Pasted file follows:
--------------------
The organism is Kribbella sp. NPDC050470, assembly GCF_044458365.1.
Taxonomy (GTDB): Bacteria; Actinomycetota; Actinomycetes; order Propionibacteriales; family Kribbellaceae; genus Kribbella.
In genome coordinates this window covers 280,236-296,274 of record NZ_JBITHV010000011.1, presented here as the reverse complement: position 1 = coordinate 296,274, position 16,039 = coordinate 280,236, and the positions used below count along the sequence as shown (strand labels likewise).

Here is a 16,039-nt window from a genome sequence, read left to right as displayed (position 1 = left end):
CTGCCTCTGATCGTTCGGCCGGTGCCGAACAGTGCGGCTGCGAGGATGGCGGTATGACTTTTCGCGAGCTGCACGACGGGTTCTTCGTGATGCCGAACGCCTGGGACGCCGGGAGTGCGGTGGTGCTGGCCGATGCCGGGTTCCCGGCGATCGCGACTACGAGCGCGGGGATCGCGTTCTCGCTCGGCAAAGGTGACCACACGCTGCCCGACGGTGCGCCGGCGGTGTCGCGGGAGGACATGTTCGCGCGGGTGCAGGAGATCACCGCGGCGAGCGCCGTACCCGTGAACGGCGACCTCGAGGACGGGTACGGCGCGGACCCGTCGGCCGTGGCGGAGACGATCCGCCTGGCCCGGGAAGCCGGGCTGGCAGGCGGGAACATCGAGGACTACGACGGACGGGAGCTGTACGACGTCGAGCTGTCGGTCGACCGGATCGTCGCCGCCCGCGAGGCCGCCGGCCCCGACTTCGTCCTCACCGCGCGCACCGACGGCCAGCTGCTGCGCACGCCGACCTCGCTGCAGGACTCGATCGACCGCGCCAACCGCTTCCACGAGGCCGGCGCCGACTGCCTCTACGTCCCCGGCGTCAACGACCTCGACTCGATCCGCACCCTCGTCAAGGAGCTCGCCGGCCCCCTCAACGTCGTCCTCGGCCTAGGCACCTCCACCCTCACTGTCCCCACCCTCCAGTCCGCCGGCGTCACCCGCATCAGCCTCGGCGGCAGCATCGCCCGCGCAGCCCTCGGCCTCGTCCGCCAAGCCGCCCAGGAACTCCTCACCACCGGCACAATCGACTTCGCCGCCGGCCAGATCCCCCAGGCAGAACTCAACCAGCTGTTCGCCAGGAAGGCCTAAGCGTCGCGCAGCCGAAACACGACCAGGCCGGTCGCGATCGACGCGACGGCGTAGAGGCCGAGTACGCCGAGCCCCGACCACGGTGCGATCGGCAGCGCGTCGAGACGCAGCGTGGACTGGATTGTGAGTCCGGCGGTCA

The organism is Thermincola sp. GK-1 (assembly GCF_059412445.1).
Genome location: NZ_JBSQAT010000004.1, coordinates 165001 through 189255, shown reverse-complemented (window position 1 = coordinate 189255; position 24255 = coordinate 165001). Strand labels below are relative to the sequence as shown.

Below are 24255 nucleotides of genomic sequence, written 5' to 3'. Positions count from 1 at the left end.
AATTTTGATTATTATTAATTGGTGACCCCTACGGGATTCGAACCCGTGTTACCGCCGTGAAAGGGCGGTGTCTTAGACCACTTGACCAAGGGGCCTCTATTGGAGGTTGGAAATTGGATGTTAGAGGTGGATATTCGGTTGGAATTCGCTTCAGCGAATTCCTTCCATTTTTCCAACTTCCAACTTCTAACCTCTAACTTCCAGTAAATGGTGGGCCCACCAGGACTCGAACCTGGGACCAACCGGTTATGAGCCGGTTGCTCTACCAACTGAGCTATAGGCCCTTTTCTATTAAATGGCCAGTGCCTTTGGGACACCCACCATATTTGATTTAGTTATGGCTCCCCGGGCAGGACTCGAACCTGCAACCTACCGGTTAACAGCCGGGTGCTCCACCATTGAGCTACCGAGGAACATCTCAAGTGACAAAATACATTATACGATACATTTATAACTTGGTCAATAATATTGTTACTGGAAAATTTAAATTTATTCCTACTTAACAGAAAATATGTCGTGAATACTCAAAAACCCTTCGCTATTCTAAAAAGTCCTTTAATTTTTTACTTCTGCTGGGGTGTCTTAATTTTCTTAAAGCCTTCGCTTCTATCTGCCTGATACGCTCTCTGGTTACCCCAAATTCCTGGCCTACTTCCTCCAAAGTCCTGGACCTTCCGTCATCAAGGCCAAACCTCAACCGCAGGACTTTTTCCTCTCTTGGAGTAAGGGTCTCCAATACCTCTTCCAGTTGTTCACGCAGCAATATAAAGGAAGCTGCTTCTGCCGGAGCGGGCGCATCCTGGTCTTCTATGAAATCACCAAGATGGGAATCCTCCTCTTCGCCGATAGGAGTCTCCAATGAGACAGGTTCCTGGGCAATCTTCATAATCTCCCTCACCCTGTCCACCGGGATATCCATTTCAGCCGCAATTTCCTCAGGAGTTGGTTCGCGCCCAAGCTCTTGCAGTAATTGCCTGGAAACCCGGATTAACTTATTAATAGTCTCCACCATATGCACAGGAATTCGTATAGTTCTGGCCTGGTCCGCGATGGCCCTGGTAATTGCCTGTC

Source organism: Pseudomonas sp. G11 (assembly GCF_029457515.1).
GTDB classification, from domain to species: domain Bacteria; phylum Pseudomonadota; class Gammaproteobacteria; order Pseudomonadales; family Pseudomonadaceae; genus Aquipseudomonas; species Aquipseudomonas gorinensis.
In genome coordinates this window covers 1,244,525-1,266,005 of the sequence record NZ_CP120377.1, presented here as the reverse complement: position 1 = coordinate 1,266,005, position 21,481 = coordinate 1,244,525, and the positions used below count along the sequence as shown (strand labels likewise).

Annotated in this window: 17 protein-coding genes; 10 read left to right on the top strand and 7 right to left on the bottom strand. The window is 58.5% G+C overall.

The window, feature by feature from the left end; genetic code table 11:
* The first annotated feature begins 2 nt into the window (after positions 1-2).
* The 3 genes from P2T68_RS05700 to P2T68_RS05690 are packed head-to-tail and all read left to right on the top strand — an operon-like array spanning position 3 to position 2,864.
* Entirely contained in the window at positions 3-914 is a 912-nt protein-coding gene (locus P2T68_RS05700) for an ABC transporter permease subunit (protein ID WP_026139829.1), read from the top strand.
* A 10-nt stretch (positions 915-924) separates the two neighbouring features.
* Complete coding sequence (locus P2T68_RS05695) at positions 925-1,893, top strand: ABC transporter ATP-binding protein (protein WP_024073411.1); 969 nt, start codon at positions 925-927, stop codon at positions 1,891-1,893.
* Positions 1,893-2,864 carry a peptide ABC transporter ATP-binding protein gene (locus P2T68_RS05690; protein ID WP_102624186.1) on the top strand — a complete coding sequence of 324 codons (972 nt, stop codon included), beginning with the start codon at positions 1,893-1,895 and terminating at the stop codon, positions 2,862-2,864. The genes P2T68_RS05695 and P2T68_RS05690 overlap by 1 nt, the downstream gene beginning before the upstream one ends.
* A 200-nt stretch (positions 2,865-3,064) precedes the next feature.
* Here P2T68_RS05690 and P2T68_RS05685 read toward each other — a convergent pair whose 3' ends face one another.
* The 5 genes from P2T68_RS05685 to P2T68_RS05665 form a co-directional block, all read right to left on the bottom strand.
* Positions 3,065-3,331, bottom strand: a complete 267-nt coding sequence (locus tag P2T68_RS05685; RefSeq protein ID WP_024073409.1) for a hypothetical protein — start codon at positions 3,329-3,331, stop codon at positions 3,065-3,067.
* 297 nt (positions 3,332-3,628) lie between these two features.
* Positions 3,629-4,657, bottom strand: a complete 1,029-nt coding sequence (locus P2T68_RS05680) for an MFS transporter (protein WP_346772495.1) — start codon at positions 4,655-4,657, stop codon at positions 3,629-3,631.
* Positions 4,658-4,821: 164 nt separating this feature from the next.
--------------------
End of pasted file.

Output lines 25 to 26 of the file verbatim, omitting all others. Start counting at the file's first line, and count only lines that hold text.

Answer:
* 297 nt (positions 3,332-3,628) lie between these two features.
* Positions 3,629-4,657, bottom strand: a complete 1,029-nt coding sequence (locus P2T68_RS05680) for an MFS transporter (protein WP_346772495.1) — start codon at positions 4,655-4,657, stop codon at positions 3,629-3,631.